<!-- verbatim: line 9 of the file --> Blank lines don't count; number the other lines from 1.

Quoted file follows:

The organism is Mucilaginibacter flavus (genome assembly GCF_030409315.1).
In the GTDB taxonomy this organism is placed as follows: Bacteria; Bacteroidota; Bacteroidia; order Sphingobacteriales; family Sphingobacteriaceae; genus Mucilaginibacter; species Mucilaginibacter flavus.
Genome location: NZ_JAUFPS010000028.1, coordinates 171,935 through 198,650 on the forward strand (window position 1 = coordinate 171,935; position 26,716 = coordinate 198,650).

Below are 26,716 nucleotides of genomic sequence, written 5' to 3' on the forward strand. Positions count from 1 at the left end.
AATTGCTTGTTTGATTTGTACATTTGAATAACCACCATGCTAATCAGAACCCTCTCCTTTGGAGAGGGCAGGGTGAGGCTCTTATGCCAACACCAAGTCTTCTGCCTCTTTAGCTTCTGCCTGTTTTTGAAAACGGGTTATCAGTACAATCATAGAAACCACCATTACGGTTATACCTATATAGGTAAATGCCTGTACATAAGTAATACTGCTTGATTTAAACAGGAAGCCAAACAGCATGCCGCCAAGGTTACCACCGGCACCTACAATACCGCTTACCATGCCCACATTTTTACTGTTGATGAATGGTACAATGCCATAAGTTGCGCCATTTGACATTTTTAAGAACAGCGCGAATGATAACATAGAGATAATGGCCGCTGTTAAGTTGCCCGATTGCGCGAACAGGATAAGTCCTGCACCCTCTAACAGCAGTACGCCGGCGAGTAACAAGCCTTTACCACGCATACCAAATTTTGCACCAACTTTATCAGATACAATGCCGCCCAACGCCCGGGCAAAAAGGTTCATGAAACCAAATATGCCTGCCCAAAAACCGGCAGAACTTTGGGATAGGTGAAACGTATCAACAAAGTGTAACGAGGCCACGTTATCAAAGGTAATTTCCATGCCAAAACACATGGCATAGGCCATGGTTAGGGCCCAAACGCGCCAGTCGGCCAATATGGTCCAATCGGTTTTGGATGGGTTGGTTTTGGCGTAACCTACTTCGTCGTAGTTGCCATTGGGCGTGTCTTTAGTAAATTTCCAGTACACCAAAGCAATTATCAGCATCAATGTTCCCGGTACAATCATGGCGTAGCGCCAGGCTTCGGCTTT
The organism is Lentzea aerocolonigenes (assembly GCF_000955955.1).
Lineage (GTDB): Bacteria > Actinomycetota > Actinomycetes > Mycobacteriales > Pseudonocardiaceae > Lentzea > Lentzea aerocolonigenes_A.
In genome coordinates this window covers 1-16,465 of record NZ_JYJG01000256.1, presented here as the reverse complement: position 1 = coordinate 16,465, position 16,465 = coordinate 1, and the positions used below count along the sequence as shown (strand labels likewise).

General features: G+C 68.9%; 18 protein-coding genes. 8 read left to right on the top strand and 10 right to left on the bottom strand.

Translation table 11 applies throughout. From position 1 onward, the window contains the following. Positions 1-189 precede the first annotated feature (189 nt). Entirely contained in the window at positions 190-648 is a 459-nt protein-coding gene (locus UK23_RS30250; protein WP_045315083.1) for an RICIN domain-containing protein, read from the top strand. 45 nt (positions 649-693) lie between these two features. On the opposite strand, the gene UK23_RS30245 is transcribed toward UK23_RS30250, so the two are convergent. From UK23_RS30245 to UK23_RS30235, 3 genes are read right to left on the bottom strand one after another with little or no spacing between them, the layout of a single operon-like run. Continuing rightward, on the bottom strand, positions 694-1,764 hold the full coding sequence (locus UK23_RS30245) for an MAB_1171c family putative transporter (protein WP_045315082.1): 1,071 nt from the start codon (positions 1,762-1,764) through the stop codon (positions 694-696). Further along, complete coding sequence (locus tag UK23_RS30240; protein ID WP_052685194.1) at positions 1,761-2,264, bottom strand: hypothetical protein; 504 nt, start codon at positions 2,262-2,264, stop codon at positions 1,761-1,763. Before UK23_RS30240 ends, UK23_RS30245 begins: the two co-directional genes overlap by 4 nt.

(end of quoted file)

General features: G+C 68.9%; 18 protein-coding genes. 8 read left to right on the top strand and 10 right to left on the bottom strand.